The Jeffrey Epstein case establishes beyond a doubt that if you’re a sexual predator, it pays to be a rich and connected sexual predator.
Epstein, now dead of an apparent suicide before his accusers had their day in court, worked the system and benefited from advantages and breaks unimaginable to anyone who didn't jet around with influential friends.
The multimillionaire financier who lived in Palm Beach, Fla., and Manhattan, N.Y., used his resources to build a network of sexual predation and then used his resources to escape meaningful legal punishment. Even after registering as a sex offender, he lived a life of ease and glamour unavailable to even most of the 1 percent.
Epstein was the Jay Gatsby of sexual abuse, relying on his wealth to perfume over what should have been the overwhelming smell of sulfur.
He hired a highly credentialed, aggressive legal team that wooed and overawed prosecutors who were supposed to hold him accountable for his crimes. A decade ago, the state prosecutor in Florida took a pass, and former Trump Labor Secretary Alex Acosta, the U.S. attorney for Southern Florida at the time, applied the minimal possible sanction while affording Epstein every possible consideration.
There are overzealous prosecutors, then there are prosecutors overly intimidated by boldfaced defense counsel. In a letter explaining his handling of the case, Acosta described "a year-long assault on the prosecution and the prosecutors." The proper response of an office invested with the awesome powers of government, arrayed against a lowlife and his hired guns, should have been to double down. Instead, Acosta's office buckled.
If any of the nameless victims had been rich or famous themselves and able to hire an Alan Dershowitz or a Jay Lefkowitz, the result surely would have been different. A couple of years ago, Taylor Swift pursued, on principle, an assault case against a man who groped her at a meet-and-greet, and won a symbolic $1. But none of the Epstein’s victims were Taylor Swift, or anything like her. They were selected for abuse — because they were vulnerable. And failed by their government — because they were vulnerable.
Having minimized Epstein's offense in Florida, his lawyers got busy minimizing the consequences. They somehow convinced a prosecutor in the office of Manhattan District Attorney Cyrus Vance to petition a judge to lower Epstein's sex-offender status. The shocked judge rejected it out of hand. Vance said later that the request had been a mistake.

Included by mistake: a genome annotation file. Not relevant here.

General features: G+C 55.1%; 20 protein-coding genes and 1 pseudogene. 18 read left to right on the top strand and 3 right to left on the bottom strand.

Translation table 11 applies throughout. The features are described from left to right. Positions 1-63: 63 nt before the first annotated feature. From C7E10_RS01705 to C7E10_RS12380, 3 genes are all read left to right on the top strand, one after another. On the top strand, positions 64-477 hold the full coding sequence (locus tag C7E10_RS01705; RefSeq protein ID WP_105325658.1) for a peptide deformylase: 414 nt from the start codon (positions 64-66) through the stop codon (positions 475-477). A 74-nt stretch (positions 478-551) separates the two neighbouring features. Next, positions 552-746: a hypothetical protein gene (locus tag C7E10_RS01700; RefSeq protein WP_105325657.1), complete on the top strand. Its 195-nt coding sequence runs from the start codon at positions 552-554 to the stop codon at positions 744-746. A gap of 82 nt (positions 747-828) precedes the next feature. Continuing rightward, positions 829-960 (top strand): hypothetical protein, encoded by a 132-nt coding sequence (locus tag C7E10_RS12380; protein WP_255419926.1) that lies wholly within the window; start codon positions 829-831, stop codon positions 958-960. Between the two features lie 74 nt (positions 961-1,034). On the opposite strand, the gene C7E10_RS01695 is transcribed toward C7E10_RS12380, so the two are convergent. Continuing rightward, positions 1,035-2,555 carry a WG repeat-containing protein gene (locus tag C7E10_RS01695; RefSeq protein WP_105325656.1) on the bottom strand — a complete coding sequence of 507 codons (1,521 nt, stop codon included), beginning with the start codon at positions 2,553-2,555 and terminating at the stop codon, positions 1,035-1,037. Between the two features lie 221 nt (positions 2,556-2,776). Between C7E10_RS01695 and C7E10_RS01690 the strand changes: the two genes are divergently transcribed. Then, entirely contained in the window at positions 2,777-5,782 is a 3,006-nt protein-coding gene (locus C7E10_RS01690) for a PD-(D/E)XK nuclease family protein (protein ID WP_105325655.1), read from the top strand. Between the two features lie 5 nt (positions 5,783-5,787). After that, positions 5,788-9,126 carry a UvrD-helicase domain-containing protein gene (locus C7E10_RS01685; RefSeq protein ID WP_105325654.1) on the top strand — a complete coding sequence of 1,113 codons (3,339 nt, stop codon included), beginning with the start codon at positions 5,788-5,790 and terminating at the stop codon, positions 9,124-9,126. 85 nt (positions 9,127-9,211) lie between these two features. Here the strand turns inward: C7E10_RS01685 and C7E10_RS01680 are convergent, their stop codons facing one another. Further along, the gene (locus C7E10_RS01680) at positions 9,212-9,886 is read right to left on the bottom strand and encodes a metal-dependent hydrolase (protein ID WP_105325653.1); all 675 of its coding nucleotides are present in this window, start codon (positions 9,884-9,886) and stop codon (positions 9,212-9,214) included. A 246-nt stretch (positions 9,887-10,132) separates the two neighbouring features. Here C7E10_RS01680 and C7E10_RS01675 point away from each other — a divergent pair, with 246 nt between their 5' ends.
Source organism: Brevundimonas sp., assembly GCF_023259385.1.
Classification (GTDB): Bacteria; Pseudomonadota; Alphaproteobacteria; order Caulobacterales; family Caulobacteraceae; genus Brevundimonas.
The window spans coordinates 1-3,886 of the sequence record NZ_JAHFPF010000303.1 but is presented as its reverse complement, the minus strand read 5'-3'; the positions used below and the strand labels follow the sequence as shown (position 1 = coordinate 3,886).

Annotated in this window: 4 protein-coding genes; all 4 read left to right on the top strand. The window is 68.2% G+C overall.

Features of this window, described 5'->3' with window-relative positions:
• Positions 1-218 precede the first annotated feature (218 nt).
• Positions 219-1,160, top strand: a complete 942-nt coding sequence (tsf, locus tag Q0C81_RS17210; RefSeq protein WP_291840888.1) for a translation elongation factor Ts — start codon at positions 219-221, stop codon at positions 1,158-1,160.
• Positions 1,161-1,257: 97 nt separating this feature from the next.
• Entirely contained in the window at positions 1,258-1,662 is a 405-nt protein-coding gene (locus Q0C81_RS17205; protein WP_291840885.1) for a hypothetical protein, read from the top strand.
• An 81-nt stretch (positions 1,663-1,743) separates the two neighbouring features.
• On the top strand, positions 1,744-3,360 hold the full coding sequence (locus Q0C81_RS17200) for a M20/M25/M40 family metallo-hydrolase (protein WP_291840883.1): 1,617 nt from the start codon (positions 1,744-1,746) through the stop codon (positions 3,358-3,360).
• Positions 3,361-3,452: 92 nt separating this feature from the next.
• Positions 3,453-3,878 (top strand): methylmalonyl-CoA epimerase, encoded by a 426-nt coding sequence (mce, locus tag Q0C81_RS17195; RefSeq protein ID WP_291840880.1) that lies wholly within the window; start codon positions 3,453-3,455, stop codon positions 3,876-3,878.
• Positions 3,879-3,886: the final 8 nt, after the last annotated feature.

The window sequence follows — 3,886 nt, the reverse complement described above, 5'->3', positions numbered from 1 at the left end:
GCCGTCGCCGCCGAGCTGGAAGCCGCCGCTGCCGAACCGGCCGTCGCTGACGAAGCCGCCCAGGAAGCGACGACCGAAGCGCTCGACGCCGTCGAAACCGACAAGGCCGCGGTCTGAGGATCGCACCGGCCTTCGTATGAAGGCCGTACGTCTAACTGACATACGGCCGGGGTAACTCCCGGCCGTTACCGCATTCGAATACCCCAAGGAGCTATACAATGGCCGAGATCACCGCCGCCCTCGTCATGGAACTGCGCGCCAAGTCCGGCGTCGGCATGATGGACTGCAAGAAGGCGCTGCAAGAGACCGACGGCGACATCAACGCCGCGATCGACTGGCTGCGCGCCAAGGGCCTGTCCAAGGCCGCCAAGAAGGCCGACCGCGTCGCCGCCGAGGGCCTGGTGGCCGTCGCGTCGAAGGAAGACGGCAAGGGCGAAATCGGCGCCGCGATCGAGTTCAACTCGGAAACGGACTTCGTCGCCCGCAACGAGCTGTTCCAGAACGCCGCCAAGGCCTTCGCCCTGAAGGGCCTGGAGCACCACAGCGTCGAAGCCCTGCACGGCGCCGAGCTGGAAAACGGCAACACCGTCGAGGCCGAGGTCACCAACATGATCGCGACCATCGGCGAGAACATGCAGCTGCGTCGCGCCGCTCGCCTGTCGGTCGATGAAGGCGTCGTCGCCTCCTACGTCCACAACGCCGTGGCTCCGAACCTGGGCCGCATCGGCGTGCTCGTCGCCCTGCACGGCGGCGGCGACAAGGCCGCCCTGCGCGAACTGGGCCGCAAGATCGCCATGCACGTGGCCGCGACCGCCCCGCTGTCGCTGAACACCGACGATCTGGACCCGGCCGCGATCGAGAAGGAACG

This held true to the pattern — all mistakes always worked in Epstein's favor.
It was a mistake that Epstein got to leave 12 hours a day, six days a week, while briefly in jail in Palm Beach so he could pursue his "work" (including bilking one of his clients).
It was a mistake that New York City police didn't enforce the requirement that Epstein check in with them every 90 days as required under his sex-offender status. (Don't you know, Epstein's primary residence was a private island in the Caribbean, not New York?)
All the while, Epstein continued to socialize with fancy people, buying his way into their company and entertaining the great and the good at his New York City mansion.
It was only when the Miami Herald unearthed the enormity of his crimes that Epstein's world began to unravel. He got charged with sex crimes by the Southern District of New York. Although, still, Epstein's lawyers got what they wanted on at least one key request. They reportedly asked for him to be removed from suicide watch while in custody despite a prior suicide attempt. The authorities assented, and Epstein apparently killed himself, a punctuation mark on the futility and incompetence of a government that had ample opportunity to bring him to justice and failed every single time.
It shouldn't be possible for a hideous monster to game the American system of justice, but it's exactly what Jeffrey Epstein did, from loathsome beginning to unforgivable end.
Rich Lowry can be reached via e-mail: firstname.lastname@example.org